3. Smoking the Meat
Boston butt is a relatively tough and sinewy cut of meat, despite its high-fat content. That means you’ll need to slow cook this slice of pork to break down the connective tissue layers and the meat’s collagen. If you don’t, you’ll serve up some smoked pork that’s chewy and unpleasant to eat.
Preheat your smoker, so it reaches a temperature of between 225-240°F. Try to keep the heat levels relatively constant throughout this whole process. When your grill is ready, put the seasoned and trimmed Boston butt cut in the center of the smoker container or box. Make sure the butt’s fatty side is facing upward, toward the lid. This ensures that when the fat starts to melt, the juices and lipids trickle down into the meat, infusing the pork cut with moisture and tenderizing the butt.
Close the smoker’s lid and leave your Boston butt to cook for several hours. The whole smoking process should take between 6-10 hours, but you should check the meat’s internal temperature after 3-4 hours. Use a dual probe digital thermometer to monitor the smoker box’s heat levels and the pork.
4. Wrapping the Boston Butt
When the meat reaches 160-165°F, you’ll need to remove it from the grill and wrap it up in aluminum foil. Keep the smoker on while you do this. This wrapping method helps the pork retain its juices and melted fat for the remainder of the smoking process.
If you notice the meat’s a bit dry, use a turkey baster to spray it with more of the binding agent substance you used before, like apple juice or cider vinegar, and add any leftover dry seasoning. You’ll need to wear gloves when you wrap the smoked butt because it’s been cooking at a high temperature for the past 3-5 hours.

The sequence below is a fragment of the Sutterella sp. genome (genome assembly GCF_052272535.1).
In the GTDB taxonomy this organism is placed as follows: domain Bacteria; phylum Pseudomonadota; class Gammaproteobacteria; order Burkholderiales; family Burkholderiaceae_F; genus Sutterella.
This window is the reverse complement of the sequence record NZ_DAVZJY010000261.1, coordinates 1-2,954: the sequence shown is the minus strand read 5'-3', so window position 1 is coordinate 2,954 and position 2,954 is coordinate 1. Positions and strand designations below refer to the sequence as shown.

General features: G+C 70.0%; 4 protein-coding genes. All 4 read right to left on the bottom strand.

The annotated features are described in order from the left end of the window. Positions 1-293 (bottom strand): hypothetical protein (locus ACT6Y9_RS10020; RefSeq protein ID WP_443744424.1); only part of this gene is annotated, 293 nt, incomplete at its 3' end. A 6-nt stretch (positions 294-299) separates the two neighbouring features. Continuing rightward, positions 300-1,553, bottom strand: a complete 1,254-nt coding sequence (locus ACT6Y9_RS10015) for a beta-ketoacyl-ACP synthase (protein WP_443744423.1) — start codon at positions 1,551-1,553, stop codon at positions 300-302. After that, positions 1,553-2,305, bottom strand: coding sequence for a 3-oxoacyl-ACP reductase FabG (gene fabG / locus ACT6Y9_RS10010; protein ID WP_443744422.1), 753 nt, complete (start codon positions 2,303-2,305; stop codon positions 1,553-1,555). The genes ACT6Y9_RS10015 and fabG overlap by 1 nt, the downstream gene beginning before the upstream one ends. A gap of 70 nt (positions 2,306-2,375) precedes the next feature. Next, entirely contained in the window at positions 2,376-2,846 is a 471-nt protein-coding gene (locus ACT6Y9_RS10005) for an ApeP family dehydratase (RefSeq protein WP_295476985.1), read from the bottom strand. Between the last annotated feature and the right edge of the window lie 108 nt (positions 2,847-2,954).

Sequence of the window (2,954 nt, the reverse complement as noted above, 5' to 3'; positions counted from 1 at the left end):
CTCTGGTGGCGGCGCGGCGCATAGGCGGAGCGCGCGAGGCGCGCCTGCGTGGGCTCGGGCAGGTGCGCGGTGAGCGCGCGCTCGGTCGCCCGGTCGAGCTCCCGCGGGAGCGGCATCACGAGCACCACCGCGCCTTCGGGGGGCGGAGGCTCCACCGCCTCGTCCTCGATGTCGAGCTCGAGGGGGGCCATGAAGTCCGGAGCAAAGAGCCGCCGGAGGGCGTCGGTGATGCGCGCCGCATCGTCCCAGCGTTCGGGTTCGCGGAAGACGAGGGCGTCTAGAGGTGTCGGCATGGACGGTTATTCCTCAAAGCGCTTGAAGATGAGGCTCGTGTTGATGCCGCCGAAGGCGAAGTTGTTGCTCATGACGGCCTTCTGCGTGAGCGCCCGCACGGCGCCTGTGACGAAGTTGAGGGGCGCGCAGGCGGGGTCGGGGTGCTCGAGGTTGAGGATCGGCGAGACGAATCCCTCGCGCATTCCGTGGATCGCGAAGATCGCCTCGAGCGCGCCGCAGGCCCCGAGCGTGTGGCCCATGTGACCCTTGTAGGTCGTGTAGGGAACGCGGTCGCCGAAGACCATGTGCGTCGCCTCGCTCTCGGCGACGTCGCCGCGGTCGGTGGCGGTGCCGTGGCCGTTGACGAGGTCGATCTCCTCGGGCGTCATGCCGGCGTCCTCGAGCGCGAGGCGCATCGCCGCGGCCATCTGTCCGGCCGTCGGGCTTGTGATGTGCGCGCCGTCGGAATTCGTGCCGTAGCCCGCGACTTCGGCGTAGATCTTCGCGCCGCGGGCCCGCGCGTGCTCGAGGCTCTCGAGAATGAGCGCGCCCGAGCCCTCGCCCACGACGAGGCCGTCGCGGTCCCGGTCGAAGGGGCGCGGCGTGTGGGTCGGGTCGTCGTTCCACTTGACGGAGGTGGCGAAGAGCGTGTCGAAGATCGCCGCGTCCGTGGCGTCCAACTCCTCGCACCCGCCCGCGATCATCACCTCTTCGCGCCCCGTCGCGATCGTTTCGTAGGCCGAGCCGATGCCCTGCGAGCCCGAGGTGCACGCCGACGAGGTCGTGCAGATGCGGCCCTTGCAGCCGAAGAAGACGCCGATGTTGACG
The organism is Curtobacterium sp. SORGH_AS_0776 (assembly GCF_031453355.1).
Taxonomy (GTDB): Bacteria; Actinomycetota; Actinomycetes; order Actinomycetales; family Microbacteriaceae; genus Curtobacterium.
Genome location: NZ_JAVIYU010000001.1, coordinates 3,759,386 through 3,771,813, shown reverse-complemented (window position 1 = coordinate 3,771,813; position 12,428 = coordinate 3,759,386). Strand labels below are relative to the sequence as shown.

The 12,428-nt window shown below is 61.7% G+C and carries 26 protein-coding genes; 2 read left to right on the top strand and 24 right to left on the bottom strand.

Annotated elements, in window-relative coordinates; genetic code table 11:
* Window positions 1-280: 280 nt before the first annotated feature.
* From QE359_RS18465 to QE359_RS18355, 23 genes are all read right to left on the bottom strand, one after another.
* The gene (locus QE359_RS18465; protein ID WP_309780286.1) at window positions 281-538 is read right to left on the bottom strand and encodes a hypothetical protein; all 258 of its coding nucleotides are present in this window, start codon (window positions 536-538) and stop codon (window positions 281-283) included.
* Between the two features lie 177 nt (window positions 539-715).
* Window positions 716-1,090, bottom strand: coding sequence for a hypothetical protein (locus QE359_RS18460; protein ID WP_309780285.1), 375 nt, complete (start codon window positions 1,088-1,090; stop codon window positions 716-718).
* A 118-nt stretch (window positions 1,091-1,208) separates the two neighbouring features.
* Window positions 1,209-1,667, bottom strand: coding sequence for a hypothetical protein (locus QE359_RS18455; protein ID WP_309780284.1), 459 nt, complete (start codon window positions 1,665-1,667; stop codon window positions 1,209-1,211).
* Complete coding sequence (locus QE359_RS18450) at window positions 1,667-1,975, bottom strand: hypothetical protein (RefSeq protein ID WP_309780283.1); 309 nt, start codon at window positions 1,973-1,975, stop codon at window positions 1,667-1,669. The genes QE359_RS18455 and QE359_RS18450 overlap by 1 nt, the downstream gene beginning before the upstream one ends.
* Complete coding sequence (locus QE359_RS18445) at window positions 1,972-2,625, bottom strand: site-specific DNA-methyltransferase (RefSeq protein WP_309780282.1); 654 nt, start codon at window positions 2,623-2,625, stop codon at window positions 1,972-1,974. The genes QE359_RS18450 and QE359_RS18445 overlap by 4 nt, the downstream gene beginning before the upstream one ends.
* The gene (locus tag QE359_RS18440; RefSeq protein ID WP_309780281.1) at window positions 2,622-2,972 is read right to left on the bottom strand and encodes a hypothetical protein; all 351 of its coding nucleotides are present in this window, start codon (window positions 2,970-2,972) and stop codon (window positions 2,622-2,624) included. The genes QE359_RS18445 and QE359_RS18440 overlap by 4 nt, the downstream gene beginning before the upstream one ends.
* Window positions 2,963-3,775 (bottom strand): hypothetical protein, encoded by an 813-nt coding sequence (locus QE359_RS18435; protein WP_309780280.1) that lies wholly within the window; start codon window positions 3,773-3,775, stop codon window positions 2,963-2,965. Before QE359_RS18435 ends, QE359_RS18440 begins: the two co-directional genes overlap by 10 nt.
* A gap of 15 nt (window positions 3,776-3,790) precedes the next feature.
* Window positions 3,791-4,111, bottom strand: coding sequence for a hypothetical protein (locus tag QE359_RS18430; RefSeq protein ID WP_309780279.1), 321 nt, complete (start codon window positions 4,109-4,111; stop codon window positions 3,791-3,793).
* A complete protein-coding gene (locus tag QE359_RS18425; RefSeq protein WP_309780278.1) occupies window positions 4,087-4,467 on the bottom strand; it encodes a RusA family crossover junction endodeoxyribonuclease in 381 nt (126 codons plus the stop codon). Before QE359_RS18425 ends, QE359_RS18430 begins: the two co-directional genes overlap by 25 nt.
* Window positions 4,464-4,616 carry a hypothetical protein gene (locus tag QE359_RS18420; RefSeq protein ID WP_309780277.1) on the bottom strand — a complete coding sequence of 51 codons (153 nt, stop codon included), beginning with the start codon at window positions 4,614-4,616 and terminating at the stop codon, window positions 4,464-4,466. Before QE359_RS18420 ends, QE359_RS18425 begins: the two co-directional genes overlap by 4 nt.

When you’ve finished wrapping the cut, open your smoker’s lid and put the meat back in the container. Close the lid, then leave the pork to cook for another 2-3 hours, checking the butt’s internal temperature every hour or so. When the meat’s internal temperature reaches 195°F, you can remove it from the smoker and put it on the kitchen counter to rest for between 20-30 minutes. You want to give the juices and fatty oils time to settle back down into the meat and create a more flavorful cut.
5. Make Pulled Pork Out of the Boston Butt
After you’ve let the Boston butt rest for half an hour, gently remove the aluminum wrapping. You might want to add some more binding agent to the meat if you think it looks dry or dehydrated.
Now you’ve learned how to smoke a Boston butt in an electric smoker. At any point you feel that you need to get a better smoker, then you can read our guide for the top rated electric smokers.
After cooking the meat, you can set about taking the meat off the bone. Making sure you’re wearing high-quality insulated gloves, start pulling the pork away from the main cut gently. The pork should come off pretty easily because it’s been slow cooking for a long time. If it doesn’t, this is a sign that you haven’t cooked it for long enough or haven’t kept it moist during the smoking process.
6. Create Tender and Juicy Pulled Pork by Smoking a Boston Butt